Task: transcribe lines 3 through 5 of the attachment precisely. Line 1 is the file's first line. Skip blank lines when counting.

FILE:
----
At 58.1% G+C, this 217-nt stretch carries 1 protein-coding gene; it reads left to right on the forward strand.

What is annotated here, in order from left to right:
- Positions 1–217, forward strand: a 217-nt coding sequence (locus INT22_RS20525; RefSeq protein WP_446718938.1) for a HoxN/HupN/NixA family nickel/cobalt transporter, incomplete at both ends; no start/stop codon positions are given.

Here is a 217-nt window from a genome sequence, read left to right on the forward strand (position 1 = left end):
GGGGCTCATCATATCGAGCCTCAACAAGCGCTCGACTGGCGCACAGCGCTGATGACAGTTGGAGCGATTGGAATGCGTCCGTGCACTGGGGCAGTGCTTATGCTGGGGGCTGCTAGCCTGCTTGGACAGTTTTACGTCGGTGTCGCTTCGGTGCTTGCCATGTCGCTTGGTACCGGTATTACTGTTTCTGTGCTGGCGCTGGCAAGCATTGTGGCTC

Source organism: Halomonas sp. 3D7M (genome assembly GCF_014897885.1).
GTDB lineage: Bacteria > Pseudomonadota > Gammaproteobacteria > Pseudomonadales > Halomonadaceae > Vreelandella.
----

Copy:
- Positions 1–217, forward strand: a 217-nt coding sequence (locus INT22_RS20525; RefSeq protein WP_446718938.1) for a HoxN/HupN/NixA family nickel/cobalt transporter, incomplete at both ends; no start/stop codon positions are given.

Here is a 217-nt window from a genome sequence, read left to right on the forward strand (position 1 = left end):
GGGGCTCATCATATCGAGCCTCAACAAGCGCTCGACTGGCGCACAGCGCTGATGACAGTTGGAGCGATTGGAATGCGTCCGTGCACTGGGGCAGTGCTTATGCTGGGGGCTGCTAGCCTGCTTGGACAGTTTTACGTCGGTGTCGCTTCGGTGCTTGCCATGTCGCTTGGTACCGGTATTACTGTTTCTGTGCTGGCGCTGGCAAGCATTGTGGCTC